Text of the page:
Review Criteria for In Vitro Diagnostic Devices for the Assessment of Thyroid Autoantibodies using Indirect Immunofluorescence Assay (IFA), Indirect Hemagglutination Assay (IHA), Radioimmunoasay (RIA), and Enzyme Linked Immunosorbent Assay (ELISA)
This guidance was written prior to the February 27, 1997 implementation of FDA’s Good Guidance Practices, GGP’s. It does not create or confer rights for or on any person and does not operate to bind FDA or the public. An alternative approach may be used if such approach satisfies the requirements of the applicable statute, regulations, or both. This guidance will be updated in the next revision to include the standard elements of GGP’s.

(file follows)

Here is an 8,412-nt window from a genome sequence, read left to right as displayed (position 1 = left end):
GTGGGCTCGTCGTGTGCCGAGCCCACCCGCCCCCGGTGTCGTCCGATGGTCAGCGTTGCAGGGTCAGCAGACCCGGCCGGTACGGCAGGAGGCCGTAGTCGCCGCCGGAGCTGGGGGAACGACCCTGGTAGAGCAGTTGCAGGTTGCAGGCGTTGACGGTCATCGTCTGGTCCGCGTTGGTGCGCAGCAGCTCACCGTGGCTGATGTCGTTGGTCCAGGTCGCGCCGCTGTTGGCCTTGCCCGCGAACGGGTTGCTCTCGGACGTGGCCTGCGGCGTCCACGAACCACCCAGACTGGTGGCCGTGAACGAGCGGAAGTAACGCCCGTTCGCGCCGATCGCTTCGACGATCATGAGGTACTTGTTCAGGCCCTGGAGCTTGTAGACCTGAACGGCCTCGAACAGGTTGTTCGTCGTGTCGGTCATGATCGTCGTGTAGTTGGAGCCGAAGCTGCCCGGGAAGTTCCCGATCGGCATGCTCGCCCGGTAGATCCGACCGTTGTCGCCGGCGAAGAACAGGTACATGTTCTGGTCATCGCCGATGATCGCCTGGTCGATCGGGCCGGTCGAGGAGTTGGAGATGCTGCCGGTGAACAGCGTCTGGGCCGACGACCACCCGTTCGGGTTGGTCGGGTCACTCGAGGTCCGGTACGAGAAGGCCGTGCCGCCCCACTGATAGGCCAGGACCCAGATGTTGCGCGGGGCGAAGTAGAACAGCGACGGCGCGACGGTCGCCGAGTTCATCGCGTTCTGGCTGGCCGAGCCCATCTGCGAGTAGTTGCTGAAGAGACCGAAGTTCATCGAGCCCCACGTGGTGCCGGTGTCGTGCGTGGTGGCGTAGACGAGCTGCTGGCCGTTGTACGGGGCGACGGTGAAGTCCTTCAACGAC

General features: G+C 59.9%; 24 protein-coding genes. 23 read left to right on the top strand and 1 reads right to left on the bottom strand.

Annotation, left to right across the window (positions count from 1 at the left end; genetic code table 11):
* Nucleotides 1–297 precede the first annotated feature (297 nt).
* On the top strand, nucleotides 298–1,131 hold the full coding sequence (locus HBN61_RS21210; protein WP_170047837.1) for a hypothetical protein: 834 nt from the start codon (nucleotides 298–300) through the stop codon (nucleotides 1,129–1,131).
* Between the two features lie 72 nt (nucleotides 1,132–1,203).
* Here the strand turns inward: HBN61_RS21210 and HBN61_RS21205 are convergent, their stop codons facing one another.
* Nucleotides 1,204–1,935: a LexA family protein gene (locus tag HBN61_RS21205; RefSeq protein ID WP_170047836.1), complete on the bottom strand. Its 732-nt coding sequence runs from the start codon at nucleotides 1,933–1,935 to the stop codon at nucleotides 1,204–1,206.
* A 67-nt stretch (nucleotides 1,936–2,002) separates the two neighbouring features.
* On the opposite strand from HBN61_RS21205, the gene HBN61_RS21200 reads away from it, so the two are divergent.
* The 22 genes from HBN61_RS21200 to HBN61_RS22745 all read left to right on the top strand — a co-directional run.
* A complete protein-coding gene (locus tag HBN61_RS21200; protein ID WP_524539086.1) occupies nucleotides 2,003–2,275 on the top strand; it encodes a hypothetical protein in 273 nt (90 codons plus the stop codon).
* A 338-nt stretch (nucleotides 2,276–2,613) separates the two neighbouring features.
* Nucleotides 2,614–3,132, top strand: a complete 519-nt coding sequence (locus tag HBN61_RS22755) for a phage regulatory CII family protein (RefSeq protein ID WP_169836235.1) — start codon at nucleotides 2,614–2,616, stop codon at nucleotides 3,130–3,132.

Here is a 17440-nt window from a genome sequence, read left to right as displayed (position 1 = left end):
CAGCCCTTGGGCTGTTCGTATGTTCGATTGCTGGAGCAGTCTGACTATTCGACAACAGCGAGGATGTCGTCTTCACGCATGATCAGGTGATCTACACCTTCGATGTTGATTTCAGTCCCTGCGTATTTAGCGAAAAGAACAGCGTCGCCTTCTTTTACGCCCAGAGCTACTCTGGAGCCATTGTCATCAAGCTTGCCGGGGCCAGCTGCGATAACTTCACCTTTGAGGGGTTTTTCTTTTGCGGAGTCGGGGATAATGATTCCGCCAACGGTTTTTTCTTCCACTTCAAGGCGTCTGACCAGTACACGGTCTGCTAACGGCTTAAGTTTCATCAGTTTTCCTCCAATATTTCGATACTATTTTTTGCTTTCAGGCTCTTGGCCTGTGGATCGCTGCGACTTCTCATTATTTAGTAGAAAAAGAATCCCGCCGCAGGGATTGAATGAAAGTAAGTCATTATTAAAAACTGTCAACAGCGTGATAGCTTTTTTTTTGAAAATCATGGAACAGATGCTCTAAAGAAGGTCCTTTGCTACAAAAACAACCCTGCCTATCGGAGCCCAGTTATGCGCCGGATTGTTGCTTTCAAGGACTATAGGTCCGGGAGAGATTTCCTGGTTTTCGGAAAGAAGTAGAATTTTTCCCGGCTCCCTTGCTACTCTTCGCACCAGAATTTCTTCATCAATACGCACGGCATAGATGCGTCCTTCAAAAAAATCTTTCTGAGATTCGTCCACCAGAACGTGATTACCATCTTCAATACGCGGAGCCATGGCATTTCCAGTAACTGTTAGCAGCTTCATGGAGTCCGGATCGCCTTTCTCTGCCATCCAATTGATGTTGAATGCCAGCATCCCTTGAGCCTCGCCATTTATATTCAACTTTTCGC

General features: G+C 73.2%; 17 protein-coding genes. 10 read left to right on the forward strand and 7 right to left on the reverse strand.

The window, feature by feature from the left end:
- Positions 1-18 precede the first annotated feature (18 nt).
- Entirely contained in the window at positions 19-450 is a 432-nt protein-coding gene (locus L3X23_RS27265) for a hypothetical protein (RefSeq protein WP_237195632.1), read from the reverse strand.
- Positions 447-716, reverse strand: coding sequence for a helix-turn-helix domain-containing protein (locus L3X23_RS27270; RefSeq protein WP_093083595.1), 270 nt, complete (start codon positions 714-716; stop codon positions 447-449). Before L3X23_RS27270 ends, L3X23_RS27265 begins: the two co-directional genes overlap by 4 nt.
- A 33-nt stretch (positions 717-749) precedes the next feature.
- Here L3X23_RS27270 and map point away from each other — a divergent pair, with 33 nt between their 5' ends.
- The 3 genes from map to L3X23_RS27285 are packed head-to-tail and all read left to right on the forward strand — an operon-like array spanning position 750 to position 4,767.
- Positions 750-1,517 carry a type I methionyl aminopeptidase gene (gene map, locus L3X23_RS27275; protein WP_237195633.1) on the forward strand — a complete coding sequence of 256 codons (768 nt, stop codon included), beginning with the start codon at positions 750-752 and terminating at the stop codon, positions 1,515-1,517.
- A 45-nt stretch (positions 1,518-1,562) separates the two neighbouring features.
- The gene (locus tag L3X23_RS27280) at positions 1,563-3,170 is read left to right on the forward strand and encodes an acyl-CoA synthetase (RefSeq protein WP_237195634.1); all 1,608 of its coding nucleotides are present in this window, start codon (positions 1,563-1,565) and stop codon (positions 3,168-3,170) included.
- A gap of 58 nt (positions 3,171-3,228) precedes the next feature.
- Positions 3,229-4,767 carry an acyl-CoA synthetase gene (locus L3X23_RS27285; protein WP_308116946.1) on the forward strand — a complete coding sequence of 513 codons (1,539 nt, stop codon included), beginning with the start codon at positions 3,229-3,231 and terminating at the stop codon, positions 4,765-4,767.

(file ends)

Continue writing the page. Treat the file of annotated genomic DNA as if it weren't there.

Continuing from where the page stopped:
REVIEW CRITERIA FOR IN VITRO DIAGNOSTIC DEVICES FOR THE ASSESSMENT OF THYROID AUTOANTIBODIES USING INDIRECT IMMUNOFLUORESCENCE ASSAY (IFA), INDIRECT HEMAGGLUTINATION ASSAY (IHA), RADIOIMMUNOASSAY (RIA), AND ENZYME LINKED IMMUNOSORBENT ASSAY (ELISA). This is a flexible document representing the current concerns and suggestions regarding thyroid autoantibodies in vitro diagnostic devices employing IFA, IHA, RIA, and ELISA methodologies. It is based on (1) current basic science, (2) clinical experience, (3) the Safe Medical Devices Act of 1990 (SMDA) and (4) FDA regulations in the Code of Federal Regulations (CFR). As advances are made in science and medicine, these review criteria will be re-evaluated and revised as necessary. PURPOSE OF THE GUIDANCE DRAFT The purpose of this document is to provide guidance and clarification on information to present to the Food and Drug Administration (FDA) before a device to detect, quantitate and/or semi-quantitate thyroid autoantibodies in clinical specimens can be cleared for marketing. A premarket notification 510(k) submission provides evidence that the device is accurate, safe, effective and substantially equivalent to a predicate device legally marketed in the United States. DEFINITION This generic type of device is intended for use in clinical laboratories or physician's office laboratories* as an in vitro diagnostic test for the qualitative, quantitative and/or semi-quantitative measurement of thyroid autoantibodies by IFA, IHA, RIA or ELISA. *Devices may be cleared for use in physician's office laboratories when additional data are submitted to demonstrate performance in these settings. PRODUCT CODES: JNL, DDC, DDJ, JZO REGULATION NUMBER: 21 CFR 866.5870 Thyroid autoantibody immunological test system. Identification. A thyroid autoantibody test system is a device that consists of the reagents used to measure, by immunochemical techniques, thyroid autoantibodies (antibodies produced against the bodies own tissues). Measurement of thyroid autoantibodies may aid in the diagnosis of certain thyroid disorders, such as Hashimoto's disease (chronic lymphocytic thyroiditis), nontoxic goiter (enlargement of the thyroid gland), and Graves' disease (enlargement of the thyroid gland with protrusion of the eyeballs). CLASSIFICATION: CLASS II (Performance Standards) PANEL: Immunology (82) REVIEW REQUIRED: Premarket notification (510(k)) I. CLINICAL INDICATIONS/SIGNIFICANCE/INTENDED USE A. INTRODUCTION The principle role of the thyroid gland is the storage and synthesis of thyroid hormones. The normal thyroid gland is composed of numerous follicles, each of which consists of a single layer of epithelial cells surrounding a central lumen containing colloid. Thyroglobulin is the major component of the thyroid follicular colloid. It is produced by the thyroid epithelial cells and is a water soluble glycoprotein with a molecular weight of 670,000 daltons. Small amounts of thyroglobulin are present in serum. Microsomal antigen is a 110,000 dalton glycoprotein present in the cytoplasm and on the apical membrane of the thyroid cell. Reports have shown that thyroid peroxidase (TPO) is the major component of the thyroid microsomal antigen and is the antigenic component recognized by autoantibodies directed against the microsomal glycoprotein. 1 Autoimmune thyroid disease is organ specific and is defined by the presence of circulating antibodies. The most common antibodies seen are antibodies to thyroglobulin and microsomal or thyroid peroxidase (TPO) of the thyroid epithelial cell lining. Autoantibodies to these thyroid antigens are detected in Hashimoto's disease and its variants, Graves' disease, myxedema, nontoxic goiter, and thyroid carcinoma. Antithyroglobulin and antimicrosomal (TPO) antibodies are seen most often and are in the highest titers in Hashimoto's disease. Patients with Graves' disease can also demonstrate thyroid antibodies of relatively high titer. These autoantibodies are also seen in low titers in other thyroid diseases and in individuals without clinical evidence of disease. 2 Two other thyroid antibodies less commonly seen are antibodies to the second antigen of the colloid or CA-2 and human thyroid-stimulating immunoglobulin (TSI). CA-2 is a minor protein of colloid distinct from thyroglobulin and antibodies to it are of uncertain significance. Positive CA-2 reactions are seen in a low percentage of thyroiditis patients in the absence of other antithyroid antibodies and in 5 to 10 per cent of patients with Graves' disease and thyroid cancer. 2 CA-2 antibodies can be detected by IFA. TSI, previously referred to as long-acting thyroid stimulator (LATS), is a polyclonal gamma globulin which appears to bind to a receptor on thyroid cells and stimulates thyroid activity. It is present in the sera of about 50 per cent of those with Graves' disease and is absent or present only in a small number of patients with nodular toxic goiter or other thyroid disorders. TSI can be measured by a competitive inhibition assay using 125I labeled TSH and thyrotropin (TSH) receptors. Hashimoto's thyroiditis is an inflammatory condition occurring in about 1 to 2 per cent of the population, mainly in middle-aged women, and is characterized by gland enlargement as a result of marked lymphocytic inflammatory changes. The latter may consist of lymphoid follicles with active germinal centers in which much of the antithyroglobulin antibody appears to be synthesized. Normal thyroid glandular structures are adversely altered, and in prominent cases progressive disease may lead to thyroid atrophy and myxedema (dry, waxy type of swelling, with abnormal deposits of mucin in the skin and other tissues associated with hypothyroidism). In thyrotoxicosis, the thyroid may contain small areas of lymphoid infiltration as well as evidence of the typical glandular hyperactivity. Graves' disease is a multi-systemic disorder, particularly in young to middle-aged females, consisting of varying degrees of (1) hyperthyroidism with diffuse hyperplasia of the thyroid (the most common pattern seen with diffuse toxic goiter); (2) a myopathy; and (3) an infiltrative ophthalmopathy, frequently leading to exophthalmos (protrusion of the eye ball). 2 As with all the organ-oriented diseases associated with autoantibody production, it is important to determine when the antibodies under discussion are pathogenic or are reacting to antigens liberated as a result of tissue damage due to non-immune causes. Immune reactivity may not be the primary pathogenic event but, once present, causes further tissue damage. Evidence against a primary pathogenic role for thyroid autoantibodies in Hashimoto's thyroiditis and Graves' disease is (1) the lack of correlation between the level of autoantibody and the severity of disease in individual cases, and (2) the lack of development of thyroid disease in infants with high levels of antithyroid antibodies because of placental transfer. B. INSTRUCTIONS: Provide a concise discussion to include the following as appropriate. Support the discussion with key literature citations. 1. Clinical indications, significance and intended use. 2. Background description of the thyroid disease involved including the type of population affected (sex, age, etc.) 3. Significance of a positive result (disease indication and follow up testing). 4. Significance of false positive and false negative results. 5. Salient concerns of the medical community including relevant medical issues that may impact the review process or possibly the development of public policy. 6. A brief historical summary of all test methodologies used to detect the antibody(ies). 7. Merits/advantages and limitations/disadvantages of the device methodology(ies) compared to other available methodologies. 8. Matrices. II. DEVICE DESCRIPTION: The determination of substantial equivalence is based on the specific intended use (what analyte is detected and the indications for use) and the technology/methodology utilized in the device. Discuss the principles of the device methodology and whether it is well-established or new and unproven. III. CLINICAL AND NONCLINICAL LABORATORY STUDIES: SPECIFIC PERFORMANCE CHARACTERISTICS: FDA requests different types and amounts of data and statistical analyses in pre-market notification applications to market in vitro diagnostic devices. The amount and type of data requested depends on the intended use, technological characteristics of the new device, whether the test is qualitative, quantitative or semi-quantitative and on certain claims made by the manufacturer. The performance of the device can be established by comparison to any legally marketed medical device (the predicate) with the same intended use. Prove all claims for substantial equivalence and specific performance characteristics for using the device. Clearly document all protocols for in vitro testing. Present test data results with analyses and conclusions. Summarize results and include explanations for unexpected results and any additional testing performed. Charts (scattergrams, histograms, etc.) may be used as part of the analyses and conclusions when appropriate. Actual, unprocessed laboratory data may be requested. A. ANALYTICAL/LABORATORY/IN VITRO STUDIES 1. Validation of the Cut-off Describe the rationale for determination of the assay cut-off(s). Furnish descriptive information and laboratory data to show how the cut-off point (distinction between positivity and negativity or medical decision limit) was determined by the assay. a. Define the population(s) used, including the following information: i. Number of samples in the normal population (used to determine initial screening dilution) with samples summarized according to gender and age groups. 4 ii. Number of specimens included in each disease group summarized according to gender and age groups. iii. Geographical area(s) from which the population was derived. iv. Graphical (e.g., scattergrams, histograms, etc.) representation of population characteristics. b. Define the statistical method used to determine the cut-off point(s). c. Present a Receiver Operator Curve (ROC) analysis of cut-off point selection and other graphical representations as appropriate. d. Define the basis for the equivocal zone (if applicable). 2. Reagent characterization a. Give a brief description of the antigen(s) and antibody(ies) used in the assay. b. If any recombinant technology was used in the preparation of the antigen(s), describe method used. 3. Assay Specificity/Interfering Substances Any potentially cross reacting or interfering substances encountered in specific specimen types or conditions should be tested using the assay system, e.g., hemolysis, lipemia, microbial contamination, additional analytes or other autoantibodies present, and storage or freeze-thawing. a. Verify that recommended storage conditions are compatible with the assay. State the optimal conditions based on specimen storage stability studies. Both false positivity and negativity should be evaluated (if applicable). b. If the use of plasma is claimed, a study with each anticoagulant must be performed to show that each anticoagulant does not interfere with the assay. i. For each anticoagulant, test 10 matched serum and plasma specimens which are positive at the cut-off point. ii. For each anticoagulant, test 10 matched negative serum and plasma specimens. Provide an explanation if interference from the anticoagulant is not anticipated (e.g., high dilution factor). 4. Performance Characteristics Include the following performance characteristics: a. Analytical Sensitivity (if applicable) The analytical sensitivity or detection limit is defined as the lowest quantity differentiated from zero (95% confidence intervals or 2 standard deviations (SD) above the mean of the Zero control are commonly used). 4,5 Run the Zero standard (Zero diluent) at least 20-25 times in the same run and calculate the mean of the Zero standard and 2 SD of the mean (counts, OD's, etc.). If levels of the analyte are not clinically significant, determination of the detection limit may be irrelevant. b. Relative Sensitivity and Specificity The relative sensitivity and specificity as determined by comparison to a legally marketed device or to a reference method should be determined and reported in the Performance Characteristics section of the package insert. c. Linear Range Validate the linear range of the assay with normal and abnormal specimens covering the entire reportable range of the assay. 6 d. Reproducibility and Repeatability Studies 4,5,6,7,8 The National Committee for Clinical Laboratory Standards (NCCLS) recommends an analysis of variance experiment testing two clinically significant levels near medical decision limits (normal or elevated) of an analyte, in this case thyroid autoantibodies. 8 Use controls simulating patient samples or actual patient specimens 3 times in the same run and in two different runs each day for 20 days. This permits separate estimation of between-day, between-run and within-day standard deviations (SDs), as well as within-run and total SDs. i. Qualitative/Quantitative Tests: Calculate total, between- and within-day and between- and within-run means and coefficients of variation of imprecision for each set of values. ii. Semi-quantitative Tests: In devices with a titration format, e.g., immunofluorescence assays, demonstrate that intra-run reproducibility is within the commonly accepted limits of plus or minus one two-fold dilution. iii. Means, SDs, and Coefficients of Variation: Report in the Performance Characteristics section of the package insert the appropriate means, SDs, and/or coefficients of variation with confidence levels according to number of times the sample is repeated. Report the number of runs per day. e. Prozone or High-Dose Hook Effect Studies Test a sample with the highest titer available, serially diluted and undiluted. If prozone problems are encountered, state in the Performance Characteristics section of the package insert the titer at which prozone problems were detected and a procedure for the user to follow to correct the problem. Where appropriate, describe the appearance of a prozone reaction for subjective tests. f. Alternative Testing Sites Include reproducibility studies performed in these settings. In-site testing for new technologies should include at least three independent alternative testing sites. At each of the three sites, the precision and accuracy of the device should be evaluated. A statistically valid number of samples should be tested by the site personnel and by professional laboratory personnel, and the results compared, to show how the device performs in the hands of the lesser trained user. 5. Comparison Studies Compare the new device to a legally marketed device. Include the package insert for the legally marketed device. It is recommended that a recognized reference method (if available) also be employed for comparison to enable a fair evaluation of the proposed device's performance characteristics, particularly if there are broad differences in methodology/ technology between the new device and the legally marketed device. a. Qualitative Tests: The studies should be performed on an adequate number of positive and negative specimens to support statistical significance. (An appropriate number may be suggested by a statistician.) b. Quantitative/Semi-quantitative Tests: An assay is considered quantitative only if a recognized reference material of known concentration is available for standardization of a calibrator or standard used in the assay to calculate results. If the same reference material is used in the new device as in the predicate device to substantiate the quantitative claim, comparison data should be presented to show correlation between the two assays when running the reference material as samples. Run the serially diluted reference material by the new device and the predicate device. The assays should show similar results. Compare results obtained using positive thyroid autoantibody samples free from interfering substances from 40-100 persons covering the whole assay range (from low to high levels of antibodies). 7,9 Perform a linear regression analysis and report the slope, intercept, correlation coefficient, the assay range, and the nature and number of samples tested. c. Comparison Discrepancies: Equivocal results or discrepancies between the new device and the comparison method should be resolved using another method or clinical diagnosis. 6. Specimen Collection and Handling Conditions State specimen collection, storage and handling conditions in the package insert and provide data or appropriate literature references in the submission to substantiate claims. 7. Computer Controlled Medical Devices For information regarding computer assisted clinical laboratory devices, refer to "Review Guidance for Computer Controlled Medical Devices Undergoing 510(k) Review" available from the Division of Small Manufacturers Assistance (DSMA), 1-800-638-2041. B. CLINICAL INVESTIGATIONS In certain instances it is necessary to require comparative clinical data to establish substantial equivalence, e.g., a new or unfamiliar methodology or technological feature is introduced in a device category in which clinical performance is claimed to be equivalent to a legally marketed device using "conventional" technology. For 510(k) submissions, perform a comparison of the device to a legally marketed device. Ideally this study should be done at independent clinical laboratory site(s). A minimum of two additional independent investigators at separate outside locations is recommended. The investigators should be identified by institutional name and address. 1. Adequate Clinical Investigations a. Prove all claims for substantial equivalence and specific parameters for using the device. b. Describe all protocols for clinical studies and consistently adhere to the protocols. c. Determine the sample size, prior to beginning the study, that will be statistically sufficient to determine whether or not the device is safe and effective. d. Sampling Method: Describe sampling method used in the selection and exclusion of patients. i. Patient selection: Include samples from individuals with diseases or conditions that may cause false positive or false negative results with the device. Ideally, a prospective study is preferred. However, if a retrospective study is used, include all eligible patients who meet the patient selection criteria as specified in the protocol. ii. Account for all patients and samples. Insure that data points are included for every sample for every patient. 2. Establishing Reference Ranges a. Normal individuals: Establish a normal reference range with a statistically sufficient number of samples from normal persons characterized by age, sex, geographical location and any other factors that would influence the values obtained. 3,10 b. Patient groups: i. Confirm that the new device detects the percentage of positives generally expected for each disease for which the device is intended. Use a statistically sufficient number of patients characterized by age, sex, geographical location, any symptoms of disease, clinical presentation, and any other factors that would influence the values obtained. 3,10 ii. False results: Patients positive for antinuclear antibodies (ANA) could give a false positive result in an IFA assay for the detection of thyroid autoantibodies. Radioisotopes administered to the patient for diagnostic or therapeutic purposes may interfere in some RIA assays. Provide reports, if any, of false positive and false negative results for each disease as appropriate. c. Sample Types Claimed: Investigate all sample type(s) claimed in the intended use statement unless other data proves that there is no difference between them. IV. LABELING CONSIDERATIONS The following are additional details for some of the points in the statute [502(f)(1)] and regulations [21 CFR 809.10(b)]. Package Insert Include the package insert for the new thyroid autoantibody device. Support the statements throughout the document with key literature citations. A. INTENDED USE Briefly describe the intended use based on the technology/methodology used in the device. Include the following information: 1. Whether the assay is qualitative, quantitative, or semi-quantitative. In order to claim to provide a quantitative result, the calibrators or standards must be calibrated to a reference material of known, established value. 2. Test methodology. 3. Specimen type(s). 4. Indicate if the device is for use in clinical laboratories and/or alternative care sites. The Limitations section should include any specific training required for test performance. A typical Intended Use statement would be: "ABC's *** test system is a device for the semi-quantitative measurement of anti-thyroglobulin antibodies by indirect immunofluorescence in human serum to aid in the diagnosis of certain thyroid disorders, such as Hashimoto's disease, nontoxic goiter, and Graves' disease." B. QUALITY CONTROL (QC) The package insert should recommend levels of quality control samples and their number, matrix type, placement and interpretation to ensure that the system meets its performance claims. Include a statement that if controls do not behave as expected, assay results are considered invalid and should be repeated. Controls should be handled in the same manner as patient samples. For example, if the patient sample is diluted or titered the control material should also be diluted or titered using the same diluent. C. RESULTS Give an adequate description of expected results and interpretation. 1. IFA a. Give a description of the fluorescence for a positive and negative result. b. List possible staining patterns which may be found. Photographs or diagrams may be helpful. c. Give pattern description and interpretation as it relates to the particular antibodies. d. Give instructions for titering positive samples to end point. 2. IHA a. Describe in detail the appearance of a positive and negative result. b. Give a definition and description of the end point for a positive result. c. Describe the appearance of a prozone reaction (antibody excess) and instruct the user what to do if prozoning is suspected. d. Explain the procedure for repeating samples which have results above the linearity of the assay. 3. RIA a. Explain the procedure for manual (if applicable) calculation of percent bound for each sample and include a sample calculation. b. Give instructions for plotting percent bound versus concentration of the standard showing examples of typical results (numerical and graphical). c. Give a brief explanation of how automated calculations are performed, e.g., the type of data reduction program used. 4. ELISA a. Explain the procedure for calculating the value of the unknown including a sample calculation. b. Explain the procedure for repeating samples which are above the linearity of the assay. Give instructions for dilution of samples including the dilution factor and type of diluent to be used. D. LIMITATIONS OF THE PROCEDURE Include a statement of limitations of the procedure to include the following: 1. A statement that the test result in and of itself is not diagnostic for thyroid disease and should be considered in conjunction with iodine uptake and other standard thyroid tests and the clinical presentation of the patient. 2. IFA a. Explain possible variations between different types of fluorescent microscopes. b. Give warnings concerning distinguishing the thyroid specific cytoplasmic fluorescence from that obtained with mitochondrial antibody in primary biliary cirrhosis. If mitochondrial antibody is suspected, the distinction can be made by running more specific tests for antinuclear antibodies. c. Multiple antibodies may be present and complicate the staining interpretation. Serially diluting the patient sample will often aid in distinguishing multiple patterns. d. A prozone reaction can appear as a doubtful positive or negative because of a small amount of antigen in relation to the large amount of antibody present. If prozone is suspected, the patient sample should be serially diluted. 3. IHA Give warnings concerning heterophile antibodies and a possible prozone reaction 4. RIA a. Give warnings concerning possible interference from radioisotopes administered to the patient for diagnostic or therapeutic purposes. b. Supply instructions for proper disposal of radioactive materials. E. EXPECTED VALUES 1. The expected value in the normal population is negative. However, apparently healthy, asymptomatic individuals (5-10%) may test positive for thyroid autoantibodies. The incidence of these antibodies increases with increasing age beginning in the seventh decade for women and the eighth decade for men. 2. Thyroid autoantibodies may be present in non-thyroid disorders such as pernicious anemia, diabetes mellitus, Addison's disease, and Sjogren's syndrome. 3. Present information showing the incidence or prevalence of each type of thyroid autoantibody for each disease state. From: Division of Clinical Laboratory Devices Immunology Branch Prepared by: Deborah M. Moore, Scientific Reviewer February, 1994 V. BIBLIOGRAPHY 1. Czarnocka B,et al. Purification of the Human Thyroid Peroxidase and its Identification as the Microsomal Antigen involved in Autoimmune Thyroid Disease. FEBS 190:147 (1985). 2. Henry J, Immunology and Immunopathology. Clinical Diagnosis and Management by Laboratory Methods, 18th ed 1985; WB Saunders Co., Philadelphia, PA. 3. National Committee for Clinical Laboratory Standards. How to define, determine, and utilize reference intervals in the clinical laboratory; proposed guideline. Villanova, PA 1991. Order code C28-P. 4. Vadlamudi SK, Stewart WD, Fugate KJ, Tsakeris TM. Performance characteristics for an immunoassay. Scand J Clin Lab Invest 1991;51:134-138. 5. Peters T, Westgard JO. Evaluation of methods, Chapter 7 in: Tiets NW, editor. Fundamentals of Clinical Chemistry, 3rd ed, 1987: 225-37 Philadelphia, PA; WB Saunders Co. 6. National Committee for Clinical Laboratory Standards. Evaluation of the linearity of quantitative methods; proposed guideline. 1986 Order code EP6-P. 7. Information for authors. Clin Chem 1991; 37:1-3. 8. National Committee for Clinical Laboratory Standards. Evaluation of precision performance of clinical chemistry devices - 2nd ed; tentative guideline. 1991:1-56. Order code EP5-T2. 9. National Committee for Clinical Laboratory Standards. User comparison of quantitative clinical laboratory methods using patient samples; proposed guideline. 1985; 6(1). Order code EP9-P. 10. Ash KO. Reference Intervals (Normal Ranges): A Challenge to Laboratories. Am J. Med Tech 1980; 46:504-11.